DENIM CHAMBRAY DRESS
Do you ever find yourself just wanting a dress, just one item of clothing you can put on and get out the door without thinking, ‘oh no the blouse which goes with that skirt is in the wash’.
I’ve been in the dilemma of every time I leave the house, I’m stuck for something easy to throw on and go. I don’t really like casual dresses as I never feel really great as the fit and proportion always seem a little off. I’m sure many girls feel the same as me, and I’m a pretty average height so it’s a whole other world for tall and petite girls. What to do in such dilemma? Make your own dress and fit that baby to make all your straightness and curves look their best.
The little denim dress has become a staple in a lady’s wardrobe in the past couple of years.
It’s casual and cool as well as stylish and put together.
I bought my denim chambray in a light wash, from The Fabric Store in Brisbane. I knew I wanted to make a dress but I was tossing up between the trendy off-the-shoulder dress or making something which felt more ‘me’.
I came across this petticoat pattern in my mum’s collection of vintage patterns and as I read the recommended fabrics, chambray was amongst the list and I thought, of course, it’ll be perfect. I wanted my dress to be understated without any major details like hardware or embellishments. Most of all, I wanted to steer well clear of the shift, ‘bag style’ and make it especially feminine with a fitted waist and gathers to soften the look of the fabric.
My biggest issue with making the dress, as it always seems to be whenever I sew clothes, is fit. It is the most vital part of making a worthwhile garment but always brings the greatest difficulties. Vintage patterns were only made in one size per purchase rather than nowadays, where the pattern comes in several sizes and you cut around your line according to your size. So this pattern said size 14 and when I put the paper pattern up to my body I thought, “oh yeah this will definitely fit.” So wrong, I was so incredibly wrong. The waist was my size but the bust was so much larger than I need. Luckily the dress has a side zipper so I managed to fit the dress to my body all on my own. However, I ended up having to bring the sides in 5cm at the bust on each side, and then angle it so the waist remained the same size as the pattern. Obviously this sort of adjustment isn’t the right way to fit a pattern but unfortunately I’d already cut the pieces and sewn the darts before realising the size was way off. I can’t wait to adjust the pattern properly though, and make another couple of dresses just to show how the fabric can completely change the purpose of the dress.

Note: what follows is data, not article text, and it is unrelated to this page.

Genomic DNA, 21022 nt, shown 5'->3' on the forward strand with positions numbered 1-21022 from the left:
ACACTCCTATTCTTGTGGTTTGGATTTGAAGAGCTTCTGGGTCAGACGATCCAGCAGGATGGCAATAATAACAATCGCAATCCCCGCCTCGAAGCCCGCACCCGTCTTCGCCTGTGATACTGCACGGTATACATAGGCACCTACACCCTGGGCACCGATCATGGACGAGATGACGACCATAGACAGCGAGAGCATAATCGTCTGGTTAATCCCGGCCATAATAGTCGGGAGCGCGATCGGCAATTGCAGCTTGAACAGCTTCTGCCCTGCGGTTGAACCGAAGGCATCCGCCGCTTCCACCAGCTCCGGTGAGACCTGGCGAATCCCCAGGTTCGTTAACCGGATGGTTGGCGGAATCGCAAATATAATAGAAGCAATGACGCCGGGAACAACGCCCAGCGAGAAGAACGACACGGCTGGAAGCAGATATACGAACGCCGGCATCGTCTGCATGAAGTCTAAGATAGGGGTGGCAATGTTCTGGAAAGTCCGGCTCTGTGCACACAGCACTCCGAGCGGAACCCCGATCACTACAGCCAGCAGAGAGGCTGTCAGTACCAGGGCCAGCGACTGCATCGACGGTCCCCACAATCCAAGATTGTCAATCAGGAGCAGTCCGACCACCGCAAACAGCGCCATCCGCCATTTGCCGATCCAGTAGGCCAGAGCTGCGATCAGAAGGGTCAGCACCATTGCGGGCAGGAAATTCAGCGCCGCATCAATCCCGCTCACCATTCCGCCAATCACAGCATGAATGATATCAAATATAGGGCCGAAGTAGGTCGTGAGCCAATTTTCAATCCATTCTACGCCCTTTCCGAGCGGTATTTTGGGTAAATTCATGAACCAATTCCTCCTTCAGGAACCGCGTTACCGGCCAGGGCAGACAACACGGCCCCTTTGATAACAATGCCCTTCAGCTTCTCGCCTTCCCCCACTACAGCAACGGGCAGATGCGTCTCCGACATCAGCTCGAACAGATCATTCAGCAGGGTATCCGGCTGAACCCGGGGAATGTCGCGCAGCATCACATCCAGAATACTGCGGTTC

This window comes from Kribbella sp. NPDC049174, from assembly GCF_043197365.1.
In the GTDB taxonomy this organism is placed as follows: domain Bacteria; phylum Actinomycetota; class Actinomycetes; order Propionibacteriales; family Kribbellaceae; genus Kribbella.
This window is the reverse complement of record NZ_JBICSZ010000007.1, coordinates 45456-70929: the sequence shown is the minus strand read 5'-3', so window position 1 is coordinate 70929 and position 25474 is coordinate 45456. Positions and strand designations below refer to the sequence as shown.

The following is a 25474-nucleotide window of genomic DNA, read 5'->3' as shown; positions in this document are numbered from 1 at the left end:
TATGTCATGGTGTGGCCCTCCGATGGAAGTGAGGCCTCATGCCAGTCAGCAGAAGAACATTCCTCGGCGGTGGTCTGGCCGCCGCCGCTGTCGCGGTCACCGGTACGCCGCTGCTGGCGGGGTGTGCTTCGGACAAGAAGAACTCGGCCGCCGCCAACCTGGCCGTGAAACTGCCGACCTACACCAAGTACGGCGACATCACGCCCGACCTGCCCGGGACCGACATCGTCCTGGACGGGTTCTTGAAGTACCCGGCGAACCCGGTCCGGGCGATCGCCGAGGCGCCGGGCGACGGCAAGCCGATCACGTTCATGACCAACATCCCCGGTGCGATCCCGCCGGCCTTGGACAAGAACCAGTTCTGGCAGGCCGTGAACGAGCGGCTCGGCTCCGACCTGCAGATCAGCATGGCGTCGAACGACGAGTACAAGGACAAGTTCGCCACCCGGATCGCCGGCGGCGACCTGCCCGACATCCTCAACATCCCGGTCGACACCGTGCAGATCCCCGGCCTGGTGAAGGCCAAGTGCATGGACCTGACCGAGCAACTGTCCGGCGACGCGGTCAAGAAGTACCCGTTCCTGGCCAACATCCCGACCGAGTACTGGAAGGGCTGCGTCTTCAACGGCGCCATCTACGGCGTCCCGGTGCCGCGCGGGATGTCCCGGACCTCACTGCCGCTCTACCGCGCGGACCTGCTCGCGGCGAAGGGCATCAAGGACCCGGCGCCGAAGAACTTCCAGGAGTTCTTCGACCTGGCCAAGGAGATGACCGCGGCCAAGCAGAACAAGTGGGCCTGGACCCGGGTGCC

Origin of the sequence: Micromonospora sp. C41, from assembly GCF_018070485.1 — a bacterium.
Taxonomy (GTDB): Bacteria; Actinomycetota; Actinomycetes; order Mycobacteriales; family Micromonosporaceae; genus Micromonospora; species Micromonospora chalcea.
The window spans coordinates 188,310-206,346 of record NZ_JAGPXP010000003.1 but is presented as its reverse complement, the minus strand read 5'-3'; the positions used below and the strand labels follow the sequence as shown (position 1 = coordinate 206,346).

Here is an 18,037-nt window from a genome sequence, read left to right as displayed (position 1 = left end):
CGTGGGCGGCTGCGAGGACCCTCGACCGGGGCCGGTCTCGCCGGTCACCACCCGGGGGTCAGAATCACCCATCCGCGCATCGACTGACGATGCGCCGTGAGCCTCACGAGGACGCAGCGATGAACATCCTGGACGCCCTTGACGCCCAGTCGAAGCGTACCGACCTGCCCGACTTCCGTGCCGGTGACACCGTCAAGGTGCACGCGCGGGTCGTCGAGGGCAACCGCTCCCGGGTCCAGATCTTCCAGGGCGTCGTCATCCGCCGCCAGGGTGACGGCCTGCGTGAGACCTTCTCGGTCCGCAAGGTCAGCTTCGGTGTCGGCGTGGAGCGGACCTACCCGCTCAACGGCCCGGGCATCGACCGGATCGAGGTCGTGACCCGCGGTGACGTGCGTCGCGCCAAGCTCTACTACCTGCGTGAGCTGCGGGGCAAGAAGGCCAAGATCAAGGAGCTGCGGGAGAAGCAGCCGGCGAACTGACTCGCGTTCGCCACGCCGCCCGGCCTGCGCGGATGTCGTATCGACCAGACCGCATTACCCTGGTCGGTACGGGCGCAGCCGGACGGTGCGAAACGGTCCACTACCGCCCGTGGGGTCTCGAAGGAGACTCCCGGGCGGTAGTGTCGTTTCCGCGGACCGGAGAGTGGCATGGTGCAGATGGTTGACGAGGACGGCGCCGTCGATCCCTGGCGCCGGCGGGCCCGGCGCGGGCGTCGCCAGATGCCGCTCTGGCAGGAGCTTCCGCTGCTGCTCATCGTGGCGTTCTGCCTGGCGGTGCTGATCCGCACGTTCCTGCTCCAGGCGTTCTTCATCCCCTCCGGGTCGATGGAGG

The pattern doesn’t have a fully lined bodice but just a facing which I think was fine as the chambray is of a heavier weight, but in future I think I will fully line the bodice just to keep everything neater.
I love wearing this dress, it’s fun to style with white sneakers, cool sandals or some espadrilles. Even in the suffering heat we’ve been experiencing in Central Queensland, this dress just feels so cool and breezy.
I encourage you to start thinking about your personal style and what your ideal dress would be. Then start experimenting with patterns or making your own patterns and bringing your desired wardrobe to life. Remember, that how you make it and the sewing doesn’t have to be perfect but if you love the end result, and it makes you feel good then be proud and wear what you have created as much as you like.
Cheers, Alexandra xx